And with that, we were back to the struggling offense and the fumbles.
It's interesting how feelings about Vick's abuse and killing of dogs, which caused him to serve a year-and-a-half in federal prison, seem to wax and wane with the Eagles' fortunes. At the end of the 2010 season, after Vick had taken the Eagles to the playoffs and gotten back to the Pro Bowl, Vick's horrific animal-abuse history seemed largely forgiven by Eagles fans.
Now, after a turnover-plagued year out of the playoffs and a frustrating, five-fumble, six-interception Vick start to the 2012 season, fans seem disillusioned and angry. That picture Vick tweeted last week of himself at the kitchen table, working on a tablet device while his daughter Jada did her homework, with an open Milk-Bones box in partial view, has become a focal point - more so, seemingly, in the wake of the Birds' 16-14 loss at Pittsburgh.
Certainly, some of the people objecting to the idea of Vick and dog ownership are among the group that never embraced Vick as the face of the Eagles franchise. For others, Vick's struggles on the field seem to have opened him up to criticism on any level. For reference, check out the comments under either of the blog postings on Philly.com dealing with this topic.
Vick's 3-year probation ended last summer, and along with it ended the prohibition on dog ownership. He has spoken several times about daughters Jada and London wanting a dog; 3 months ago, appearing on CNN to promote his new book, Vick was asked about dog ownership and his children. He said: "I can't take that dream away from them. That's selfish on my behalf. You know, so, gotta find a way to make it right and, you know, I put everything in God's hands to make it right."
Interviewer Piers Morgan asked Vick what kind of dog he would adopt. "I would let them [the children] pick it out. Certainly wouldn't be a pit bull," he said.
Eagles tight end Brent Celek is a dog lover, owner of a Bernese Mountain Dog. Celek said Wednesday he doesn't feel Vick's history disqualifies him.
"I've known a lot of people that have changed. I think Mike's one of them," Celek said. "For us to sit there and try to judge, to tell him he can't do a certain thing, I think is absolutely wrong."
Celek said having a dog was a big part of his childhood in Cincinnati, and he doesn't see why it shouldn't be for Vick's three children.
Vick took down the kitchen-table photo from Twitter and later replaced it with a cropped version that omitted the Milk-Bones box.
It might be harder to crop out Sunday's three fumbles (two lost) from the record of the Eagles' 16-14 loss to the Steelers. Vick has lost five fumbles this season and is the active leader among NFL fumblers, with 84 (39 lost) in his 10-year career.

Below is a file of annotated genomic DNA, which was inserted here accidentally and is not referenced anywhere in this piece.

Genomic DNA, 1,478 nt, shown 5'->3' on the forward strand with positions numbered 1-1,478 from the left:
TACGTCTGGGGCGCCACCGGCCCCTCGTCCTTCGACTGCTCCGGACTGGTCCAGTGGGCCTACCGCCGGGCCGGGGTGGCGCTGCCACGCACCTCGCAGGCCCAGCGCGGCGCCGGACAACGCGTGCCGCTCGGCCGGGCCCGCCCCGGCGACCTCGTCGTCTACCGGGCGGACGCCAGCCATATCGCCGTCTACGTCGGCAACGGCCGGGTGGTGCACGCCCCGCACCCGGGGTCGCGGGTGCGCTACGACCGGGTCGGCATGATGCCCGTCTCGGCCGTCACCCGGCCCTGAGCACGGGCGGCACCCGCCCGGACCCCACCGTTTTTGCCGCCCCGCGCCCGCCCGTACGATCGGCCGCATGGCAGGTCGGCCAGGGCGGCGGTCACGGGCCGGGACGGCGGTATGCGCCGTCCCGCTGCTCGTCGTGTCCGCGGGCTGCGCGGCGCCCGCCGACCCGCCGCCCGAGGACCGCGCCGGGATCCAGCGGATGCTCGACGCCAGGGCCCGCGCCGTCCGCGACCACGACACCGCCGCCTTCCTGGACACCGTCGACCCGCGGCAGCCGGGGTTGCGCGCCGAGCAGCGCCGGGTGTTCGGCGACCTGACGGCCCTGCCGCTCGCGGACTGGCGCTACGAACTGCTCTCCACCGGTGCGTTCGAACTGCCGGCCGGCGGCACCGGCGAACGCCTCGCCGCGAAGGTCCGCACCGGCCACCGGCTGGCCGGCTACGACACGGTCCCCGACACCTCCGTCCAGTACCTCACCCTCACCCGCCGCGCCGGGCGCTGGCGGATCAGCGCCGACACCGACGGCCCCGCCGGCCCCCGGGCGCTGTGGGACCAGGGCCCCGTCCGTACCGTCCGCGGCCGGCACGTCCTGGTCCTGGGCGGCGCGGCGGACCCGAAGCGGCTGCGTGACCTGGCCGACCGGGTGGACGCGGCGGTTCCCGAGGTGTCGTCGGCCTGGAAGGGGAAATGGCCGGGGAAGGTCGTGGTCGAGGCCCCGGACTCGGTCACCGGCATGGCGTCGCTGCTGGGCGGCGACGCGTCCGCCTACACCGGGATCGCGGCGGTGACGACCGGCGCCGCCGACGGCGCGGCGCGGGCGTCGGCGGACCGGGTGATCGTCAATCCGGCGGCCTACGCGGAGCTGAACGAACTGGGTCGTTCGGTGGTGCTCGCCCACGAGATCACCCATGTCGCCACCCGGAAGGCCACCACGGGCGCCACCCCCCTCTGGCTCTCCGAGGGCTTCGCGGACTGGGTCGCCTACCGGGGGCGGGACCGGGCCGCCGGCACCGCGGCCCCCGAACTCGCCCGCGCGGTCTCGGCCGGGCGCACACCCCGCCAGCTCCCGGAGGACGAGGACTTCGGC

Vick was asked Wednesday if he thinks teams will now approach tackling him differently.
"I expect everybody that gets close to me to be reaching for the football," he said. "It's totally my responsibility to take care of the ball and move on, especially for the sake of this football team. It's something I've got to get corrected. I set a goal for [eliminating] interceptions, and I've got to set another goal."
Vick seemed to be saying he should have gotten the fumbling problem fixed sooner.
"That's the least that I should be worrying about right now, at this point in the season," he said. "It's a situation I've created for myself, and I've definitely got to take care of it."
Running back LeSean McCoy said there is no set way to approach securing the football.
"Everyone's different," McCoy said. "A lot of guys . . . the way they carry it is different. Just don't fumble the ball. Myself, I carry the ball a little loosely - very loosely, I should say - until contact. It's something I've been doing for so long, I'm used to it. I get that feel when defenders are around."
Vick has seemed to lack that feel on several occasions this year.
"I'm more conscious of it late in a game when we're down and we can't have a turnover," McCoy said. "I tuck it a little more than usual."
After fumbling once a season his first 3 years in the NFL, McCoy lost a fumble in each of the first two games this season. Did he change his approach?
"Nothing different," said McCoy, who hasn't fumbled in the last three games. "I don't look at myself as a fumbler. I always feel like, certain guys made a good play on the ball . . . I didn't change anything. I've just been more conscious of it. I just played my regular game."
McCoy said nobody gave him any speeches about not fumbling during his struggles, and he would not presume to lecture Vick.
"You know how serious it is and how important it is. Mike's fine. He's our leader . . . We believe in him," McCoy said.
Coach Andy Reid, asked about Vick's fumbles, said: "He'll fix it. He'll get it taken care of."
Contact Les Bowen at firstname.lastname@example.org. Follow him on Twitter @LesBowen. For more Eagles coverage and opinion, read the Daily News' blog at eagletarian.com.